Shares of St. Joe Company (The) (NYSE: JOE) traded as high as over $80 in 2005 before declining in mid 2006 to as low as $43.87 per share. During the second half of 2006 until mid 2007 St. Joe Company (The) shares regained value to almost $60 per share in April 2007. In the second half of 2007 NYSE: JOE shares fell to under $30 per share. During 2008 St. Joe Company (The) shares were able to hold value until fall 2008 when the financial crisis hit the markets and shares began to lose value. St. Joe Company (The) shares fell to as low as $14.59 per share in March 2009. Since its 10year low in March 09 shares regained value to its current 52weekHigh of $37.44 per share in April. St. Joe Company (The)’s shares lost since then twice significantly value, once from April to June where shares fell from $37 to $22 per share, and recently from over $24 to under $20 per share. Shares of St. Joe Company (The) fell after the Wall Street Journal and other news sources reported that Greenlight Capital Inc’s David Einhorn, who was introduced as the man behind the early, early call that Lehman Brothers was in deep trouble, had given a 139-slide PowerPoint presentation at the Value Investing Congress in New York in which David Einhorn raised a number of challenges for St. Joe Company (The)’s, including that the company is accounting for untouched land as developed and will probably have to take impairment charges since only minimal write-downs have been taken on its real estate portfolio. Mr. Einhorn's presentation noted that St. Joe's "development plans have fallen flat, leaving it with 'ghost towns' and inevitable writedowns." For example, Mr. Einhorn said he would "generously" place a value of $17.8 million on the remaining residential development at St. Joe Company (The)'s Windmark Beach property while the company is carrying the property at $164.5 million on its balance sheet. Mr. Einhorn also stated that the company "was 'stuck' after making an aggressive bet on beachfront developments that have gone nowhere, and that it was overvaluing the real estate holdings on its books."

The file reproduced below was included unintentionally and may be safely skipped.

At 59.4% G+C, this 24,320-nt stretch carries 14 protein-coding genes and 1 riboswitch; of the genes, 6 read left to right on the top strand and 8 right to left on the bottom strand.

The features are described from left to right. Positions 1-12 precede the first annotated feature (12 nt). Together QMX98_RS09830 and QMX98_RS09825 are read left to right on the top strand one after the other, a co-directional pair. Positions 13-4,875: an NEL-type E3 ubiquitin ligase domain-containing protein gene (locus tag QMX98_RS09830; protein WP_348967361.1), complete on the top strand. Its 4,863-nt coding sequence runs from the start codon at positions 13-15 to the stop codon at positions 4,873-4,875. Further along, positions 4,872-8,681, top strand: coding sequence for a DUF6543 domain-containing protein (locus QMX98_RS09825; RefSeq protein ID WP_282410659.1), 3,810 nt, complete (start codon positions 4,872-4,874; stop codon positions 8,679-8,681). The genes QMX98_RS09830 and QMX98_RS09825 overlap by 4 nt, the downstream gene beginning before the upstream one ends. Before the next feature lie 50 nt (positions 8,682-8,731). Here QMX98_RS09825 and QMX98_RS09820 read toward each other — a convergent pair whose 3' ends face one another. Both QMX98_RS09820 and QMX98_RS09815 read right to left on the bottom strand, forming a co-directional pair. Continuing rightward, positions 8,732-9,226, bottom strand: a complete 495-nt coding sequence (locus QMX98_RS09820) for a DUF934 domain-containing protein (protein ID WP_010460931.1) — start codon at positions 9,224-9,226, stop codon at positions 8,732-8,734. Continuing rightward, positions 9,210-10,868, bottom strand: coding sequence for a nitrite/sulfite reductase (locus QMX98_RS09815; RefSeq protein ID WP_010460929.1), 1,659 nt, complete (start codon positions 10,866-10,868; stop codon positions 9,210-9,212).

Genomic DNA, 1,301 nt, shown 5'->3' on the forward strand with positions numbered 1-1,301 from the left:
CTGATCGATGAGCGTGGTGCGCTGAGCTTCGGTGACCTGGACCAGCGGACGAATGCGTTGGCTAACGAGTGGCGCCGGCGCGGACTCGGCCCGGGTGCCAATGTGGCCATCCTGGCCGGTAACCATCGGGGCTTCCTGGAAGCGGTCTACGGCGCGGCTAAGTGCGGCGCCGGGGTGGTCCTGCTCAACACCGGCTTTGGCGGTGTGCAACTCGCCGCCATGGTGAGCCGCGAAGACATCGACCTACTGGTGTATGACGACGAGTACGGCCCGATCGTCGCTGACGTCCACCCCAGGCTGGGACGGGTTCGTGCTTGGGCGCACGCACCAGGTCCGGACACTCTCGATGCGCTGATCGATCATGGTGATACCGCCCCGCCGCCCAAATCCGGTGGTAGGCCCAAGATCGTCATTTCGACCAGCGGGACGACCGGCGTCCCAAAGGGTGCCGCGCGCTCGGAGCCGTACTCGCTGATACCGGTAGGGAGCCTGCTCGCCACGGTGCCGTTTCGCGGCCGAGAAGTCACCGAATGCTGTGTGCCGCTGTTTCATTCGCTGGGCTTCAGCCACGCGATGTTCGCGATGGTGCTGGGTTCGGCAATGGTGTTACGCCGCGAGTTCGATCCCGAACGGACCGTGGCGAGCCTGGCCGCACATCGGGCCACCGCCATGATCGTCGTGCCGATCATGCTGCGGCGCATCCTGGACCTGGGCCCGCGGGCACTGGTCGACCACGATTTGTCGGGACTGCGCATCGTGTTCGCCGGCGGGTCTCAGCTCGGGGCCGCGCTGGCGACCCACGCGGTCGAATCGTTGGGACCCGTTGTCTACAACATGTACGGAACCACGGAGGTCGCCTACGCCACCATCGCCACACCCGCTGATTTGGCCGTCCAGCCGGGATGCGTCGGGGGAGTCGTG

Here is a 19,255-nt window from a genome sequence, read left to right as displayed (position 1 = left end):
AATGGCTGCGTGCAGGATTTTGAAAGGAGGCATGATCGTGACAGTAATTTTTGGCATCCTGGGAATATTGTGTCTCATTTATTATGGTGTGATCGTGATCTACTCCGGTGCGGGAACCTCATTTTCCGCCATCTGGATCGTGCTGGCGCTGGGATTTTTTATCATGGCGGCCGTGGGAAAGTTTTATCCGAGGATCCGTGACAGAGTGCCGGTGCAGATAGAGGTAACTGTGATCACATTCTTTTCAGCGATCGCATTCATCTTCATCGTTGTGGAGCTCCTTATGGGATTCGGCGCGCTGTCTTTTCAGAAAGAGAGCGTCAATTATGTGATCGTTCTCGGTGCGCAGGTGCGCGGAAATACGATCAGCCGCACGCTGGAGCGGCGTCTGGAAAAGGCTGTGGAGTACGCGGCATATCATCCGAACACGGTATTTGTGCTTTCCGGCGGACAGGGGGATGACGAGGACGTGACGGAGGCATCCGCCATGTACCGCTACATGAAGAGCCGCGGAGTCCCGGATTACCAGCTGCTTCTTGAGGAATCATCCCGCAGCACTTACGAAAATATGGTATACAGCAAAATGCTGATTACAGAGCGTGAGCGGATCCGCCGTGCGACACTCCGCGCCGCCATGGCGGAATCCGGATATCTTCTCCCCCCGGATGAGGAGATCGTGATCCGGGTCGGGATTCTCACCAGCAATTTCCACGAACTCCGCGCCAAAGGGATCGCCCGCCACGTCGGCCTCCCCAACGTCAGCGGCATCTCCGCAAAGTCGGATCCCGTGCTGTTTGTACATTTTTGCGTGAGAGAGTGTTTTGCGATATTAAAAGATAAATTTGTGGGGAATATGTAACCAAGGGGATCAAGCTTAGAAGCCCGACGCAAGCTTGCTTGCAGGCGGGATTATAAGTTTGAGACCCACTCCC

David Einhorn proceeded to go through the various developments, citing St. Joe Company (The)’s progress reports on file with local authorities. Einhorn reportedly mentioned a case of one town, out of 2,600 units planned by 2011, St. Joe Company (The)’s only built 12 dwelling units and added “the local fire department said they wouldn’t build a fire station because there’s nothing going on here.” Einhorn reportedly also named other developments by St. Joe Company (The), such as a development that is advertised as beachfront, but appears to be no land in the development that’s actually by the beach, or another development that is next-door to a sewage facility. The Wall Street Journal further reported that that the basic thesis of Einhorn’s presentation was that “[St. Joe’s] holdings of Florida real estate are worth nowhere near the $746 million the company says they are worth.”

On this news, so the lawsuit, shares of the St. Joe Company (The) (NYSE: JOE) fell $2.38 per share, or 9.7 percent, to close on October 13, 2010 at $22.16 per share, on unusually heavy trading volume. The following day the company's shares declined an additional $2.42 per share, or 10.9 percent, to close on October 14, 2010 at $19.74 per share, again on heavy trading volume. Cumulatively, over these two days St. Joe Company (The)'s shares declined a total of $4.80 per share, or over 19.5 percent. St. Joe Company (The) (NYSE: JOE) stock closed on November 03 at $1966 per share.